My main task as ‘an eager-to-learn intern’ was the collection and selection of newspaper clippings related to the EU. There is a very specific procedure to follow: At eight thirty in the morning, over a cup of coffee and the latest gossip, the employees read the Dutch national newspapers and note down which articles refer to the EU. One person then photocopies the articles, which are in turn cut out by the intern. Articles that are too big have to be cut and pasted on an A4 sheet of paper and then the lot is photocopied again. The intern then takes the stack of photocopies and selects the ten most important articles, which are placed in order of relevance. The other less relevant photocopies land in the trash can. The selection is checked by a third person and after authorisation the intern puts the selection through the scanner. Next the intern takes the photocopies to a fourth person, who then sends them by email to the relevant parties. The whole process takes two and a half to three hours.

A funny anecdote from my time at the EP was my acquaintance with a mouse, which allowed me to experience the highly bureaucratic procedures involved in important decision making…

The EU mouse was an ugly, dirty little creature that seemed to enjoy the company of EP employees, as it happily ran around the work floor. One of the employees decided to collect information with regard to the various possibilities available. It was extensively discussed at the office meeting the next day and most employees agreed that something ought to be done about ‘the mouse problem’. The EP contacted the Bureau of the European Commission to discuss the best possible procedure to follow.

Later on in the week I received an interesting email, which informed me that the company hired to clean the office, was also qualified to remove mice and would be willing to do so. Great! Finally I would be able to sit behind my desk again, without frantically looking up every five minutes in the fear that my space would be invaded by the mouse.

The mouse probably wasn't this cute

Except it wasn’t quite that simple…. The cleaning company had up until that point only been employed to clean and thus their contract said nothing about removing mice. Therefor before the company could begin their work, they were asked to make an offer, specifying the exact costs of this little mouse to the EU. Brussels had then to be informed of the ‘problem’. Not only did they have to be informed, but they also had to give authorisation to employ this particular company and ensure it all fitted within the budget. They would then send a confirmation of approval to the EP in The Hague, who in turn would be able to contact the company and inform them that they were the lucky ones who were authorised to remove the mouse.

Today the EU mouse still runs around the office, enjoying his European freedoms and privileges, while behind closed doors men and women in suits are discussing its future.

BRAC Internships in Bangladesh

I am currently coming to the end of a 6 week ‘general’ internship with the Bangladeshi international development organisation BRAC and consequently feel qualified to offer some insights into the phenomenon of internships at home and abroad.

The first two weeks of the programme were essentially an orientation in the Dhaka headquarters, followed by three weeks of fieldwork in rural Bangladesh, before two more weeks in the capital.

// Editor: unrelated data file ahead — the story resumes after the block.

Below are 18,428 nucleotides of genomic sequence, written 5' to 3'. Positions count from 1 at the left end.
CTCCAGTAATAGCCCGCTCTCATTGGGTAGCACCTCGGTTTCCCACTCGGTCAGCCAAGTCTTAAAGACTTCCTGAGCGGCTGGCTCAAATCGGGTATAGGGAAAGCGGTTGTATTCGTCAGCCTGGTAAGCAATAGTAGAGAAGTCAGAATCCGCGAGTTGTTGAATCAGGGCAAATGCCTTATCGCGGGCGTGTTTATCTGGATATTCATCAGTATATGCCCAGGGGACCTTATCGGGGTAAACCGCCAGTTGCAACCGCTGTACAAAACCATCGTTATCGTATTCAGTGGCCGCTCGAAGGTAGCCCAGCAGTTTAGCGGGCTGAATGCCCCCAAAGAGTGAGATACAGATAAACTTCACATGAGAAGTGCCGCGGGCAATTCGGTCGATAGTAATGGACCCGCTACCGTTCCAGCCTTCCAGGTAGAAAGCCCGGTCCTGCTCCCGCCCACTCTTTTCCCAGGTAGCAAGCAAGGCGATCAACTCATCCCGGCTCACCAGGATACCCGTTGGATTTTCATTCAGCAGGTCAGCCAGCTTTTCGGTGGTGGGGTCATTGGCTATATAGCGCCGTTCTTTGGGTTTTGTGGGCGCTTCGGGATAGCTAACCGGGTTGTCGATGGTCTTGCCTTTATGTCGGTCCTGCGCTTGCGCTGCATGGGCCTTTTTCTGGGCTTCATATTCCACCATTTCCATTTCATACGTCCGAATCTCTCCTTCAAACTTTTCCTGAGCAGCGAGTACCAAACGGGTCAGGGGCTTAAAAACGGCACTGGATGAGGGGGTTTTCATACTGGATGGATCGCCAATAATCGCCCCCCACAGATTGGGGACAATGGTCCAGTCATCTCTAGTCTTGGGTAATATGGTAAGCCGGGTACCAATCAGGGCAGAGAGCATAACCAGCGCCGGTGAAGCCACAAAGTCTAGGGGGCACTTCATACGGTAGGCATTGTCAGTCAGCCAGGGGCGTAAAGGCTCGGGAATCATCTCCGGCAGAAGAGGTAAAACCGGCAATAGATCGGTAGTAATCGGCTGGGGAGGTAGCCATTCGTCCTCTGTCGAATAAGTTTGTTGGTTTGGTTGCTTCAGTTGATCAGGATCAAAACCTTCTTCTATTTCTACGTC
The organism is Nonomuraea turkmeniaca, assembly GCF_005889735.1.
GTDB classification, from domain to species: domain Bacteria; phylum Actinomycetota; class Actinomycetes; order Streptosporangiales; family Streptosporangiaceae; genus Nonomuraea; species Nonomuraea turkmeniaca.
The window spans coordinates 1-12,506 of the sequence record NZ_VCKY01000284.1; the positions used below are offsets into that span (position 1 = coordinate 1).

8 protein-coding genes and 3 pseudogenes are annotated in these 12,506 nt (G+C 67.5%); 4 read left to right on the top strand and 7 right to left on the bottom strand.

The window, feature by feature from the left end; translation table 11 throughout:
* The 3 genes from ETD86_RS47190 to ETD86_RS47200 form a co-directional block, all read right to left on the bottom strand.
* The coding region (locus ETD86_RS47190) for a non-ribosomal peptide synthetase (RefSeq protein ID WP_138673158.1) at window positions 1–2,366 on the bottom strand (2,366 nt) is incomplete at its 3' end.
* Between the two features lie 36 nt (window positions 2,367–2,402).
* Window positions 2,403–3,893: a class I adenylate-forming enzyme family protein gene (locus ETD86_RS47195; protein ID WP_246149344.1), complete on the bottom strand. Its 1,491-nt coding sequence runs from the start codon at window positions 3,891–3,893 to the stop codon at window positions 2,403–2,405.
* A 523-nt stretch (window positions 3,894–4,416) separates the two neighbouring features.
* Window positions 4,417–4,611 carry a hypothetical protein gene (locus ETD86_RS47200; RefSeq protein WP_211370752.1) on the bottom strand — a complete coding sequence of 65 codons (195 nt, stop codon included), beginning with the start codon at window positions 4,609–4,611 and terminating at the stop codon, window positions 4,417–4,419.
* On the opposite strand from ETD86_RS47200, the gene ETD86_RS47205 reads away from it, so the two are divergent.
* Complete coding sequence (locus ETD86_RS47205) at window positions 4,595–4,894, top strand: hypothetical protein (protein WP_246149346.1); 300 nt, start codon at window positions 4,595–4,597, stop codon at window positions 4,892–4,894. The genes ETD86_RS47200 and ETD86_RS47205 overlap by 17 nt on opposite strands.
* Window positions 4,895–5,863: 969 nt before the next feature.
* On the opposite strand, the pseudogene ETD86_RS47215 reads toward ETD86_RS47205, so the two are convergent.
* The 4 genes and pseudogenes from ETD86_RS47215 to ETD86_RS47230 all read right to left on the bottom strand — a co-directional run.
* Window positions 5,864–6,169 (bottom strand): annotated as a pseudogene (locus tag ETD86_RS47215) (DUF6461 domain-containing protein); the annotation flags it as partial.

I should add that in this case I was participating in the first cycle of the internship programmes and as such probably felt the effects of a few ‘teething problems’ that subsequent interns might not have experienced. I graduated from University of Sheffield (BA East Asian Studies) in July 2008 and University of Manchester (MA International Development: Social Policy and Social Development) in September 2010.

I deliberated long and hard about whether or not to undertake a 6 week internship with an NGO on the other side of the world. In this case, interns were required to meet all their own accommodation, living and transport costs (including flights) and I estimate that this experience has set me back around £1000-£1200 in total i.e. a maxed-out overdraft. I was aware of these costs prior to making my application and considered this an expensive yet valuable addition to my CV. As per the application guidelines, I nominated a specific department within which I wanted to be placed for the duration of the 6 weeks (advocacy and social development). So far, so good.

Street scene in Dhaka

 Upon arrival at BRAC HQ in Dhaka the 21 interns eagerly collected their intern packs (security passes embellished with INTERN in big and important looking letters, a map of the city, a list of about a thousand emergency contact numbers…) We then learnt that there had been a slight change of plan. Owing to the unprecedented number of candidates that had been accepted onto this cycle, it would not be possible for everyone to tailor their internship to their specific chosen theme. The various interests and priorities of 21 individuals were to be covered by a broader ‘general’ programme whereby everyone, in theory, got to learn a little bit about each department’s work.

However, the “9 to 5” working schedule that we had all been told to expect never materialised and it became clear that BRAC hadn’t organised anywhere near enough to keep 21 motivated, energetic and frequently impressively qualified young people occupied. After sitting through a posterior-numbing week of interminable departmental presentations (whose content we could have probably learnt by reading the Annual Report ourselves) the question of expected outputs from the fieldwork component of the internship arose.

Dhaka cityscape